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Introducing: Your Computer (Part 3)

Useful Tips That Might Just Blow Your Mind

4/19/2024 | Bits & Bytes

This month, we wrap up our series “Introducing: Your Computer” with a few more useful tricks that many people likely don’t know about.



Have you ever tried copying text from a website into an email and found that it copied all of the text formatting too? The font size is too big, the font itself doesn’t match the rest of your email, maybe even the text color is different. As annoying as that can be, there’s an easy way around it. Instead of using the standard keyboard shortcut Ctrl+V to paste, use the modified Ctrl+Shift+V instead. This will paste only the plaintext portion of what was copied without any formatting or images. And though I haven’t tested it myself, I hear this works on Mac computers as well with Cmd+Shift+V.


A neat feature that gets overlooked a lot is the ability to set custom shortcuts for programs on your desktop or in your taskbar. Right-click the program icon and select “Properties”, and then select the “Shortcut” tab where you’ll see an option for “Shortcut key”. In this field, press any key to use that as the shortcut for this program via Ctrl+Alt+[your key]. This is great if you have a program that you’re constantly referring to but don’t want to keep it open all the time, like a calculator or notepad. I personally use Ctrl+Alt+N for my notepad, and it really comes in handy.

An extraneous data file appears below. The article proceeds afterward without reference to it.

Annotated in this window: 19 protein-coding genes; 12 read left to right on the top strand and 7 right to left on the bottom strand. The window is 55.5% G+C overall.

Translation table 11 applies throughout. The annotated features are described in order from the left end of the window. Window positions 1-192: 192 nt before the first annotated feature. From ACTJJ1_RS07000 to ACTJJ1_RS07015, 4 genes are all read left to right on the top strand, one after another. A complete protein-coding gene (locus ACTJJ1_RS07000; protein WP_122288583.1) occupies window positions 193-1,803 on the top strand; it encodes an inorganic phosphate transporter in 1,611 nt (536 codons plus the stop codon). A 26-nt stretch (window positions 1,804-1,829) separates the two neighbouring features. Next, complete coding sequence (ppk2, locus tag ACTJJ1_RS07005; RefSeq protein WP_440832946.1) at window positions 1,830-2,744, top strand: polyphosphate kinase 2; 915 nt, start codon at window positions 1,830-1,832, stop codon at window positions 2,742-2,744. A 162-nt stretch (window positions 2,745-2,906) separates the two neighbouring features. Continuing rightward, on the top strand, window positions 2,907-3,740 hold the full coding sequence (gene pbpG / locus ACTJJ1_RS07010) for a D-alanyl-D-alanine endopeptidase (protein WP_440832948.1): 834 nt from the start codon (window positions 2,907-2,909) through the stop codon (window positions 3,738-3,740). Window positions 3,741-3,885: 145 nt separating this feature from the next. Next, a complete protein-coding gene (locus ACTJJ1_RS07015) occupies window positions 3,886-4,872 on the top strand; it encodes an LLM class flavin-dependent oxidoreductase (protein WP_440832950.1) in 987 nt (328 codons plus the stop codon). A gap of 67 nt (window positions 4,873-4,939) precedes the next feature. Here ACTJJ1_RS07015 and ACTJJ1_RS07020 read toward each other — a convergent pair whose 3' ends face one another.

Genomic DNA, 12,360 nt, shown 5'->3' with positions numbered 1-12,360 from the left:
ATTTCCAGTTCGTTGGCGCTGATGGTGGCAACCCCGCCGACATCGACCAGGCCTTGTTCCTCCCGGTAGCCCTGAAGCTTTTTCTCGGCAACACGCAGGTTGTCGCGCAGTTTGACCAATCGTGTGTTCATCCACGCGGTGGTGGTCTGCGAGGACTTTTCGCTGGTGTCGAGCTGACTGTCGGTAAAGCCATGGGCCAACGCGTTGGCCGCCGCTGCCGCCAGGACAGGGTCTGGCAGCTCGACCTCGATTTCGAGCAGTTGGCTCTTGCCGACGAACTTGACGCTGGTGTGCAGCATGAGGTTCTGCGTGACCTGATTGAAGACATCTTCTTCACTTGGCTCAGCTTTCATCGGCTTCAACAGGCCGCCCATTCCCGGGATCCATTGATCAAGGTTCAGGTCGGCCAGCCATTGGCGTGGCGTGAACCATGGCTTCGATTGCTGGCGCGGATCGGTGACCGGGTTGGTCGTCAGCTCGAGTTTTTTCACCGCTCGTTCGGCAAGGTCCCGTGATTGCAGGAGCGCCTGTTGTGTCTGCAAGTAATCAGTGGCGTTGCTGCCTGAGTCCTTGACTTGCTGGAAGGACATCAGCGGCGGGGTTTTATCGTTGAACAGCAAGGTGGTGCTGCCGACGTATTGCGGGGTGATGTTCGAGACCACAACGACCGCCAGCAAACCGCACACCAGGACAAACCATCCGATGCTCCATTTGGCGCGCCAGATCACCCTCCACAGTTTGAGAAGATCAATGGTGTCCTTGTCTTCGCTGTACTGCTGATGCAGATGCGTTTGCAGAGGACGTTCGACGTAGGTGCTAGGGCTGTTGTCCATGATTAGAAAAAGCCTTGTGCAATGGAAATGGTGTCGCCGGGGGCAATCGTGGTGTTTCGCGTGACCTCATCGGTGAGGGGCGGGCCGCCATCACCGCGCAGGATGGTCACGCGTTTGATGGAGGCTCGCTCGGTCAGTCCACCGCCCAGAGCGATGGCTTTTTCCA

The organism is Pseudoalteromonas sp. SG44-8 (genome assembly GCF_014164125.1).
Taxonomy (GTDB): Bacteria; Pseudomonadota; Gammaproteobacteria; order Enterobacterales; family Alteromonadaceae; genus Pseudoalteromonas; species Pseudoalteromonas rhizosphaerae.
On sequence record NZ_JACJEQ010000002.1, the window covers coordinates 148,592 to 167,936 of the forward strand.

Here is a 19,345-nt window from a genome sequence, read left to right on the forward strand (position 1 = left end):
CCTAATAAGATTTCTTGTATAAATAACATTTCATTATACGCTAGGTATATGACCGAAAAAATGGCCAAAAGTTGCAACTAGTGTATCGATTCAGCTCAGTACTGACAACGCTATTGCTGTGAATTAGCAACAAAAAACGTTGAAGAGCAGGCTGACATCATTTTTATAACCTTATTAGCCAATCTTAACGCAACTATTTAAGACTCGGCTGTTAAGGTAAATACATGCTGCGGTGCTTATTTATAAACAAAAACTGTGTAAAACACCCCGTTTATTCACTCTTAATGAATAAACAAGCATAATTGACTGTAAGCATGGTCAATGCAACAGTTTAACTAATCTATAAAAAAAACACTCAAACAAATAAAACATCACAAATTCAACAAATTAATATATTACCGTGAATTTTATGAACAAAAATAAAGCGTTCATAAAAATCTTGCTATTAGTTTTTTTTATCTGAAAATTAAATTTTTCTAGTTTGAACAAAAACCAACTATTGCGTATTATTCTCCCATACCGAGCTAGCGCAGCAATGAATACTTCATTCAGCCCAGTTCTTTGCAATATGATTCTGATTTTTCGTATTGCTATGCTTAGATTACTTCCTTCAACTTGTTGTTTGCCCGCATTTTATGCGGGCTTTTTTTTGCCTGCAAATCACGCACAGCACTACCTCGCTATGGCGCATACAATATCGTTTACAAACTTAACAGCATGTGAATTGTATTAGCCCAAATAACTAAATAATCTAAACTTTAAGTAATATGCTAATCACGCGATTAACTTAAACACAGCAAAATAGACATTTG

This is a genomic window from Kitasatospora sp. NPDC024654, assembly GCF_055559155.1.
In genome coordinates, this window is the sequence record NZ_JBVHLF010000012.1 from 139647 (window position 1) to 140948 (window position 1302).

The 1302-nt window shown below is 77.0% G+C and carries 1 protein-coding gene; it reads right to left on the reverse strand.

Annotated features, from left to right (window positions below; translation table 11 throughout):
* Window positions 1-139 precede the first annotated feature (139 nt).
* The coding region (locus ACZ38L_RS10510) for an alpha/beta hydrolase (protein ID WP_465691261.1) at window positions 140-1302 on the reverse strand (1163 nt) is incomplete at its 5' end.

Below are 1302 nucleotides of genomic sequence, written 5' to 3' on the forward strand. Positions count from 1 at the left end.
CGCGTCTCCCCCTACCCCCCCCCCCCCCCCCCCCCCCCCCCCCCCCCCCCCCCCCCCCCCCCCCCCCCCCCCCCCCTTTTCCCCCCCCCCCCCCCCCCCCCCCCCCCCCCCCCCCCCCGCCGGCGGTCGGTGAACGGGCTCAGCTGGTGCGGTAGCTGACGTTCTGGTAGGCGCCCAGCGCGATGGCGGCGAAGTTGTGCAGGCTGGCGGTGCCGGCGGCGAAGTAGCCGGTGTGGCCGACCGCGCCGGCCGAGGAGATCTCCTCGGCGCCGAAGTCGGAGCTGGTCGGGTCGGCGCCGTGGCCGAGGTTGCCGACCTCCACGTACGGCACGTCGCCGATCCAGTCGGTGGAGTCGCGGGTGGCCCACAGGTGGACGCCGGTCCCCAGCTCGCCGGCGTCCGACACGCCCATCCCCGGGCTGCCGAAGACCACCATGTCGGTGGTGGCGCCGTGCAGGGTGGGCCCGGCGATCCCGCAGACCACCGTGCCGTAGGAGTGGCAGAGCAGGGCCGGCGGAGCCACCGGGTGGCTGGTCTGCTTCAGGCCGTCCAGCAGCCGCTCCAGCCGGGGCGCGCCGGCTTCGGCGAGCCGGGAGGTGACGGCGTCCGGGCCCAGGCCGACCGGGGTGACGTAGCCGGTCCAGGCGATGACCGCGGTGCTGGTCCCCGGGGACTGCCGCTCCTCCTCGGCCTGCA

Another hidden gem in Windows is the Steps Recorder program; just search for “steps recorder” and you’ll find it. This amazing program can record your mouse clicks and take screenshots of your actions, compiling them into a concise, easy-to-follow document so that anyone reading it can duplicate your same steps. While its intended use is for tech support so the person helping you can more easily assist you, it can also be used to create tutorials for your users so they can follow along with your actions.



One final bonus secret! If you have a large Word document (.docx file) with lots of images and you want an easy way to extract them all without having to save each image individually, just rename the file extension from .docx to .zip. Note that if you don’t see file extensions in Windows Explorer, you can enable them under the View menu. When you open it as a zip file, all of the images will be contained in a subfolder for you automatically. Amazing!


What about you? Got any neat or interesting tricks or secrets you’d like to share? You can comment below – I’d love to hear them!

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